BBC Two: Harsh Reality of India’s Unwanted Girls, October 22, 2007 The National, “Female foeticide continues in India as new law falters,” May 20, 2010 International Herald Tribune: “More female fetuses being aborted in India, Unicef says”, December 12, 2006 Molly M Sumner RN MSN, International Journal of Nursing Practice, “The Unknown Genocide,” 2009 Women’s Feature Service, “Hospitals are not for girls,” Jan 12, 2004 Canadian Woman Studies, “Identity of the girl child in south Asia.” 1995 International Herald Tribune, “India still fighting to ‘save the girl child’.”April 15, 2005 Report: ActionAid and the International Development Research Center, “Disappearing Daughters,” 2008
Men and Boys Also Emotionally Impacted According to a study in the March, 2011 Canadian Medical Association Journal, India will see a 10% to 20% excess of young men in the next 20 years, creating a societal imbalance that will also greatly emotionally impact the lives of males. Reports CNN, “the problem with all this researchers say, is that there can be consequences to an imbalanced sex ratio. Many of these men will not marry or have children in a society where marriage is universal. These men, researchers say, may be psychologically vulnerable and prone to depression, aggressive behavior and violence.”22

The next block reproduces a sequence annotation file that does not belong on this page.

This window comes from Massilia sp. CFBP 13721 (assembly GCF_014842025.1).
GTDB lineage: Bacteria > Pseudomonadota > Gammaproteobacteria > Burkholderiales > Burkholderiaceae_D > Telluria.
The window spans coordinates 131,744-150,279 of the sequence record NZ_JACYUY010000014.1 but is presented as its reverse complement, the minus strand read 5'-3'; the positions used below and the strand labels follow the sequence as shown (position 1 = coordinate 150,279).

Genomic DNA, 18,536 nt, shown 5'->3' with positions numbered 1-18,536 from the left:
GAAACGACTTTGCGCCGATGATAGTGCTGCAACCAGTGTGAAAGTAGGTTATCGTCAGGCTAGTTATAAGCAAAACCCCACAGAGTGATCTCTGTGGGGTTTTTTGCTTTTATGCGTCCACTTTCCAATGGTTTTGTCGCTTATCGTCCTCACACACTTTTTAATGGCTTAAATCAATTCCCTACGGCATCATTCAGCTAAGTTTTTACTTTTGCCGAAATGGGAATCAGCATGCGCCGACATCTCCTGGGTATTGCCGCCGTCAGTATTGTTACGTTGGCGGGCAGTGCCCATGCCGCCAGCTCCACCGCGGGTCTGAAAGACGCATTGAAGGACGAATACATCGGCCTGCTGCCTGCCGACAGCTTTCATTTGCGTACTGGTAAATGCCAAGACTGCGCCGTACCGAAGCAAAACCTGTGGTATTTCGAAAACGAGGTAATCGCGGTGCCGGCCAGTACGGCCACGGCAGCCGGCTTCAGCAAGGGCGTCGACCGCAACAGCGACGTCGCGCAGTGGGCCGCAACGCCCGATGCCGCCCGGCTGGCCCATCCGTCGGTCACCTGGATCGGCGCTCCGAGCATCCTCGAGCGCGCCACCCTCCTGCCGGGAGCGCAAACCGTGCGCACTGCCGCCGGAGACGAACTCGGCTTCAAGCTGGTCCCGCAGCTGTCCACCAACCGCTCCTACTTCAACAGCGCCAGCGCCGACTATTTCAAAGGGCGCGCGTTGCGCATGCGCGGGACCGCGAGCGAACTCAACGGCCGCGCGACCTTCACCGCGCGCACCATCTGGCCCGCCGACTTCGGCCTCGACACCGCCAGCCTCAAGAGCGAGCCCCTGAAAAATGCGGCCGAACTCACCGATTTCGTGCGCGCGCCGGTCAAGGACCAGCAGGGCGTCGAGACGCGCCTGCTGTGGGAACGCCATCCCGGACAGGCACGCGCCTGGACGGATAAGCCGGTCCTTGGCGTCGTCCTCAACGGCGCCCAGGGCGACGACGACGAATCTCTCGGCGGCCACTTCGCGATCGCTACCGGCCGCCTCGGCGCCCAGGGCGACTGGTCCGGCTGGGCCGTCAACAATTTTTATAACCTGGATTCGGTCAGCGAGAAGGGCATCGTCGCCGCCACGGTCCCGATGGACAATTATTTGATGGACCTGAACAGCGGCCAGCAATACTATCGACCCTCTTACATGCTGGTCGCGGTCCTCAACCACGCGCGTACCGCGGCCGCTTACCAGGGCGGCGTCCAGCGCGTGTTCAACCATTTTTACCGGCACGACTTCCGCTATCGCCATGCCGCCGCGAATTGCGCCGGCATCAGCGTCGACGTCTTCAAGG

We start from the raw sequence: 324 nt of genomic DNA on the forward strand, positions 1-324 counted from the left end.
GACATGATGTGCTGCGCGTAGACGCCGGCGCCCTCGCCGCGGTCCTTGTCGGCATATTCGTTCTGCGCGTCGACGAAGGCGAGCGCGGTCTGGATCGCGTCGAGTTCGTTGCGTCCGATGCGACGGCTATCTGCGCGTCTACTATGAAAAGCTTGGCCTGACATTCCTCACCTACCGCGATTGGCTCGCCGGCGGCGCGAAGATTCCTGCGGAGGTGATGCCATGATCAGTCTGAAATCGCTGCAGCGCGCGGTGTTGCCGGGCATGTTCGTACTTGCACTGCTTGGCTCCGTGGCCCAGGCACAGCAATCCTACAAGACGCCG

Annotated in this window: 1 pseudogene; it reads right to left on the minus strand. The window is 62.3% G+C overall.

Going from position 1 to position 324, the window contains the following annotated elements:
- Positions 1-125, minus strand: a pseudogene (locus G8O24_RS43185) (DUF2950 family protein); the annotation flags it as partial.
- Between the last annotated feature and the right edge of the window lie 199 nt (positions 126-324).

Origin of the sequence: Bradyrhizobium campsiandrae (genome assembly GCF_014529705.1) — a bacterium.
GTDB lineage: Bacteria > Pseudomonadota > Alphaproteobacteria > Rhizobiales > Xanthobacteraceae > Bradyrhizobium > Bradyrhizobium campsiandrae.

Says the Study, “First, it has been assumed that the lack of opportunity to fulfill traditional expectations of marrying and having children will result in low self-esteem and increased susceptibility to a range of psychologic difficulties. It has also been assumed that a combination of psychologic vulnerability and sexual frustration may lead to aggression and violence in these men.” “There is good empirical support for this prediction.... Cross-cultural evidence shows that the overwhelming majority of violent crime is perpetrated by young, unmarried, low-status males. Because they may lack a stake in the existing social order, it is feared that they will become bound together in an outcast culture, turning to antisocial behavior and organized crime, thereby threatening societal stability and security.”23 Increasing Instances of Rape and Gender-Based Violence Already Resulting It can be suggested that due at least in part to the widening gender imbalance in India, rape has already become the fastest-growing crime in India, with reported cases up over 800% over the past 40 years.24 While more studies are needed, the dramatic increase of violence can empirically be seen as being in correlation with the legalization of abortion in 1971 and the introduction of selective-sex abortion a few years later. According to a March, 2011 global survey by the International Center for Research on Women (ICRW), 24% of Indian men have committed sexual violence at some point in their lives, compared with 2% of Brazilian men and 9% of men in Chile.25 If male-female ratios continue to decline, future outlooks are disturbing. Says UNICEF, “experts warn that the demographic crisis will lead to increasing sexual violence and abuse against women and female